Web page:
Canadian court hikes terrorists' sentences

December 18, 2010 01:00
1 minute read.


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TORONTO — A Canadian court increased the sentences Friday for three convicted Islamic terrorists and ordered the extradition of two Sri Lankan men facing terrorism-related charges in the US in a series of judgments.

The Ontario Court of Appeal raised the sentence of Mohammed Momin Khawaja from 10 1/2 years to life in prison for participating in an al-Qaida-inspired plot to bomb British targets in 2004. Khawaja must now serve at least 10 years before being eligible to apply for parole.

The 31-year-old Canadian was accused of collaborating with a group of Britons in a thwarted 2004 plot to attack London's Ministry of Sound nightclub, a shopping center and electrical and gas facilities. The suspects were all of Pakistani descent.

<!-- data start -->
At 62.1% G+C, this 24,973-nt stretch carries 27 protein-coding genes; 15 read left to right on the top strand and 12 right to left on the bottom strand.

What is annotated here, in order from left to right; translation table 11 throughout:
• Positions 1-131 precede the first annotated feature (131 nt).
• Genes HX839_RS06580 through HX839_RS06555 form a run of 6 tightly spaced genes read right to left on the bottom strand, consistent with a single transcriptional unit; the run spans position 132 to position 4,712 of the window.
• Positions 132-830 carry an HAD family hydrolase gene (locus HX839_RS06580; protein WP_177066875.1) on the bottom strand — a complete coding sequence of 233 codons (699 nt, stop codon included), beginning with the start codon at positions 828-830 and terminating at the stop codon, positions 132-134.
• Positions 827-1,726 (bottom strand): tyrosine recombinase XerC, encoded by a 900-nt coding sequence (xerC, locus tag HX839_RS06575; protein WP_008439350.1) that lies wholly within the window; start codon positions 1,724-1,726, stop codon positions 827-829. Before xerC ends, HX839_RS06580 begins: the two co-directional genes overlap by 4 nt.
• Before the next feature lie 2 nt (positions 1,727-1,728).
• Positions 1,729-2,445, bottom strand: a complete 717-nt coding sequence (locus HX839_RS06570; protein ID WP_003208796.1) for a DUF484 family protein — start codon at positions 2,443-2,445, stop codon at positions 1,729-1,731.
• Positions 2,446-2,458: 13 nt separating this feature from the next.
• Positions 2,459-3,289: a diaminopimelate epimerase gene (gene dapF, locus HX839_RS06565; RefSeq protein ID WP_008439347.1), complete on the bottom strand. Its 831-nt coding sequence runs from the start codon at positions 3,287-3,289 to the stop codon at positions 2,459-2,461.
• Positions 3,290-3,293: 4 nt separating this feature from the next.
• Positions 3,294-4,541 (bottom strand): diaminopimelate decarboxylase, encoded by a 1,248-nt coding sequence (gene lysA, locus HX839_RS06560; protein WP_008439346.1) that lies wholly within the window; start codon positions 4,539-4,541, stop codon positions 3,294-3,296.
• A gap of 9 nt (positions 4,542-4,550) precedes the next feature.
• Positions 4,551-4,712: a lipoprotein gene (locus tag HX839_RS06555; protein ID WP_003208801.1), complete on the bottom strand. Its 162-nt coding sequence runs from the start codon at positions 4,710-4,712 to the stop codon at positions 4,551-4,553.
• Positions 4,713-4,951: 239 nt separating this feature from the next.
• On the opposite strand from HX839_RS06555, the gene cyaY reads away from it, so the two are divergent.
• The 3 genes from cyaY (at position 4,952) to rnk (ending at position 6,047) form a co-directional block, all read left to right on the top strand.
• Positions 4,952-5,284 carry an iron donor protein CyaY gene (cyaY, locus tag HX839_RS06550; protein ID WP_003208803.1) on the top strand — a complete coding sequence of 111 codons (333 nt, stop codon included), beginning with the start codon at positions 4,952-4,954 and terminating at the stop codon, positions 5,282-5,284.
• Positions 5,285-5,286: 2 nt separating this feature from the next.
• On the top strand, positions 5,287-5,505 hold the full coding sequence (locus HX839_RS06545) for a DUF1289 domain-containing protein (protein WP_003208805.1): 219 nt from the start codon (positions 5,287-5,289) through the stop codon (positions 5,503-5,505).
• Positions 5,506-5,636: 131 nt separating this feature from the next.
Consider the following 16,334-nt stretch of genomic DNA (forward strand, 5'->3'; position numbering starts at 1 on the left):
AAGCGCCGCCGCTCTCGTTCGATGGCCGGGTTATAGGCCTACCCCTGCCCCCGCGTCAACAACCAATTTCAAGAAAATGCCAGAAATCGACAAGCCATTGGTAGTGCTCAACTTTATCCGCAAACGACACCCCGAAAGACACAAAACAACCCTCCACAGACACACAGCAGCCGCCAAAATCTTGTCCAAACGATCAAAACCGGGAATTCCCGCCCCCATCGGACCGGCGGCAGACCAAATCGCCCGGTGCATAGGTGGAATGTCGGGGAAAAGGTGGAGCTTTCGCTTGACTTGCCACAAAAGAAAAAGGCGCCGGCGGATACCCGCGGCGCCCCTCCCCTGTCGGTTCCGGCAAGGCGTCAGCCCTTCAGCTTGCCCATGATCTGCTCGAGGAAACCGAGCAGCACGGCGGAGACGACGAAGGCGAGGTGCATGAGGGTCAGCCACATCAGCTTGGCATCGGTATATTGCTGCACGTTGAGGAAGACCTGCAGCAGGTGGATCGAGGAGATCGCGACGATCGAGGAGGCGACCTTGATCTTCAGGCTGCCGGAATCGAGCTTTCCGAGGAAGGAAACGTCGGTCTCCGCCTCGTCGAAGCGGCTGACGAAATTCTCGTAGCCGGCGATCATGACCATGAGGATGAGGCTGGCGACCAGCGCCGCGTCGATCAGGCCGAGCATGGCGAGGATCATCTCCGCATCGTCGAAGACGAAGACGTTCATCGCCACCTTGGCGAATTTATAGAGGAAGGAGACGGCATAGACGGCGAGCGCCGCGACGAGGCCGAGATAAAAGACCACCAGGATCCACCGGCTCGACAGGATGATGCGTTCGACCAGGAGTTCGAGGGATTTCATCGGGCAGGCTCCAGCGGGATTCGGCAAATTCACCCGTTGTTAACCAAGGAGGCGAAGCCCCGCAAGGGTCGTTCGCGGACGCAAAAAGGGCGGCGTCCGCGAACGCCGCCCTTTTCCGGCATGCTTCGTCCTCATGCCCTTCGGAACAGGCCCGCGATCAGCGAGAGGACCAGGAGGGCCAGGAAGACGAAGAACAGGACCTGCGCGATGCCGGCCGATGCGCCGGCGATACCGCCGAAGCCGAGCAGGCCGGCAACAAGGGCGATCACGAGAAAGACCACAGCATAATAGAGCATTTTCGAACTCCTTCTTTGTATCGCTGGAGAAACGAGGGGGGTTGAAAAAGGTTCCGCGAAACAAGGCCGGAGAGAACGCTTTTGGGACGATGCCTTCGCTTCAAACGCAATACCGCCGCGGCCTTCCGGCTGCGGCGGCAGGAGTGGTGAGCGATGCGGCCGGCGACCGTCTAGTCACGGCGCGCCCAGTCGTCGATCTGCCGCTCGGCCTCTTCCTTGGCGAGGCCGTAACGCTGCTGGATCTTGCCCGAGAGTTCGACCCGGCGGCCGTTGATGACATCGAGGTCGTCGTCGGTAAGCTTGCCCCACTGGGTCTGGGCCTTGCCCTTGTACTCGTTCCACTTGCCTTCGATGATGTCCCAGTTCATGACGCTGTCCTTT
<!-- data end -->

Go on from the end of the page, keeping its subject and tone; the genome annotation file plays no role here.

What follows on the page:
Khawaja was convicted of five charges under Canada's terrorism laws, including financing training at a camp in Pakistan and providing a house and other assistance to his five conspirators in Britain — all of whom received life sentences after being convicted by a British court.

The appellate judges said Friday that the original trial judge who sentenced Khawaja had seriously underestimated his fanaticism and the role model he could become for future jihadists.

"He was obsessed with the cause, fanatic in his determination to establish Islamic dominance, seemingly at any cost, and eager to assist in bringing about the destruction of Western culture and civilization," the judges wrote. "The trial judge ought to have found that the appellant continues to pose a serious threat to society and is likely to do so for the indefinite future.

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